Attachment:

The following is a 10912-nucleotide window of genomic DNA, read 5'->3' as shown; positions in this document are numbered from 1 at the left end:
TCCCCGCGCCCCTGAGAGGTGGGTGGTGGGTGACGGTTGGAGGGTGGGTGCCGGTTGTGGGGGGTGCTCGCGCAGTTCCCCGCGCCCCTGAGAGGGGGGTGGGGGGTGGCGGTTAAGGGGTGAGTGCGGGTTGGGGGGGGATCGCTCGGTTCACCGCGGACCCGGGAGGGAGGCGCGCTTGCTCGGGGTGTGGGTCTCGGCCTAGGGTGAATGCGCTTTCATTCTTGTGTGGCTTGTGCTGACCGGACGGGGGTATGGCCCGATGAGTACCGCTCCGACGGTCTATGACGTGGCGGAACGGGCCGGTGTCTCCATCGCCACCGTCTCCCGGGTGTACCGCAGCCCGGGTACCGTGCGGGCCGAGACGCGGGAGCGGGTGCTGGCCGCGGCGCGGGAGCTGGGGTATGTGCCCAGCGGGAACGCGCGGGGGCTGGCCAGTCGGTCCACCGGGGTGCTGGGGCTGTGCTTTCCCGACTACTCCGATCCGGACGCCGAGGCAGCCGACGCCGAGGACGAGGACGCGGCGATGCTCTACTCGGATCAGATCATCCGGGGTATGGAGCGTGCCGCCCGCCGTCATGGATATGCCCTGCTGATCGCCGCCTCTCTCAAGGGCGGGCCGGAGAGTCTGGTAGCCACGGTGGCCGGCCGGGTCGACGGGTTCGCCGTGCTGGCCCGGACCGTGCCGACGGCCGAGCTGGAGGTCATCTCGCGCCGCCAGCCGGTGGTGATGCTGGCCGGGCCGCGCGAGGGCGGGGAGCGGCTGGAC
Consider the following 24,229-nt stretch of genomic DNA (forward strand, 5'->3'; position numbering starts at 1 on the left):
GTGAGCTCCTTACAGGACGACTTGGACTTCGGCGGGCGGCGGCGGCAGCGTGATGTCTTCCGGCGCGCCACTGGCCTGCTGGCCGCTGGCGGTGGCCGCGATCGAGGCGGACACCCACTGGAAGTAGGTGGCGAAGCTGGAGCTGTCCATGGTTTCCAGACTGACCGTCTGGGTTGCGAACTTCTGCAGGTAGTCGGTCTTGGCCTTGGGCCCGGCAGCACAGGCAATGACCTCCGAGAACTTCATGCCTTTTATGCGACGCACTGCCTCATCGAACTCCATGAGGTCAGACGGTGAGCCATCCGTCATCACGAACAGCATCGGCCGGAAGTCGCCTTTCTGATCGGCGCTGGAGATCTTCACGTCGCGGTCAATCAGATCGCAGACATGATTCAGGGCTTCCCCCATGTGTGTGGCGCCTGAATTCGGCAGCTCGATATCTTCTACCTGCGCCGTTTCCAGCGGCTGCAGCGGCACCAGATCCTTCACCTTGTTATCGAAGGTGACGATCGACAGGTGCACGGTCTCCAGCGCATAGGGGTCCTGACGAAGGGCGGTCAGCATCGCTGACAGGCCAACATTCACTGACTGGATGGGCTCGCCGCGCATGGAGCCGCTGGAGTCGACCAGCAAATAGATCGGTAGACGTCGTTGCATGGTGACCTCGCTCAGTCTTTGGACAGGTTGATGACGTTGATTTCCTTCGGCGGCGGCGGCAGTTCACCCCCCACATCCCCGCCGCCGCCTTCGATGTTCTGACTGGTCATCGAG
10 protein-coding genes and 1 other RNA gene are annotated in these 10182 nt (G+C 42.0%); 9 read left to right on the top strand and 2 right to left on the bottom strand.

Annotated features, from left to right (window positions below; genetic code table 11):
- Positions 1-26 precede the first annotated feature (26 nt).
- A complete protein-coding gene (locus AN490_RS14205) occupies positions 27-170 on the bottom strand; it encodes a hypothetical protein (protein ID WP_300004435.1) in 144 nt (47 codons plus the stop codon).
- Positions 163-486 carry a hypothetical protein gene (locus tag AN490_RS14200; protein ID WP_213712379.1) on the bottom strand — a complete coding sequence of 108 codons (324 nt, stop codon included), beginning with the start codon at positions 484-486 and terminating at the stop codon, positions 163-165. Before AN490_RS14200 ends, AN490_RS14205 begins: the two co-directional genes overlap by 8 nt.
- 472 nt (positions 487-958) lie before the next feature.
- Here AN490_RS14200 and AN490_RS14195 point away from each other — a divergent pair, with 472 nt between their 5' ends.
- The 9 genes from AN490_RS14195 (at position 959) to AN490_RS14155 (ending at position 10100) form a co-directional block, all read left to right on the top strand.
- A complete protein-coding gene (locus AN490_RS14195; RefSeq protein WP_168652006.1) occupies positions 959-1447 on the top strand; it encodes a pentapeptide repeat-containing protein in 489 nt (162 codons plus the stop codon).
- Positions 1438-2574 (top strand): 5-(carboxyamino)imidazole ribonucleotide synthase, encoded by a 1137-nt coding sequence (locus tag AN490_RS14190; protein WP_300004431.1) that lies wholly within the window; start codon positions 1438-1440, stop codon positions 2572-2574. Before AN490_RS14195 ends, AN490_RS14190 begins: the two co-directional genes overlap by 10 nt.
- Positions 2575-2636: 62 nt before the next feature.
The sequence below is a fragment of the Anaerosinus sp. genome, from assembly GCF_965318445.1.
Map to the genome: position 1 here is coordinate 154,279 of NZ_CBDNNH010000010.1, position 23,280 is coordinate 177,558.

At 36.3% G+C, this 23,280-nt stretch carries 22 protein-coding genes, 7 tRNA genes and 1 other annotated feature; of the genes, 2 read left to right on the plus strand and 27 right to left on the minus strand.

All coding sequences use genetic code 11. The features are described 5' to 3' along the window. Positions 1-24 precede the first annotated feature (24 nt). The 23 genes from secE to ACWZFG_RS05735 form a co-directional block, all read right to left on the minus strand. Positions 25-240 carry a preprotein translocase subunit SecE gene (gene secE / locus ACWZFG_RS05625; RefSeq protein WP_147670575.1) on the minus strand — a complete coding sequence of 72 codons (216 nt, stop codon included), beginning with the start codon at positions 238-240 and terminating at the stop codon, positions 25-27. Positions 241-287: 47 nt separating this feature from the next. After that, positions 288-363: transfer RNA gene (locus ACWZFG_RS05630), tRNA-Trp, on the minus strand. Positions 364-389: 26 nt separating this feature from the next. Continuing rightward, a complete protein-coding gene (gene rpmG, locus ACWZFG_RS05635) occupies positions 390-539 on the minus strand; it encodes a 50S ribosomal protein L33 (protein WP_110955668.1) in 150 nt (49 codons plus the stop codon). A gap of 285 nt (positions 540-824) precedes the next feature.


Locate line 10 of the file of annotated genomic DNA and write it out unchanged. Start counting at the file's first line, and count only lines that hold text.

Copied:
- 472 nt (positions 487-958) lie before the next feature.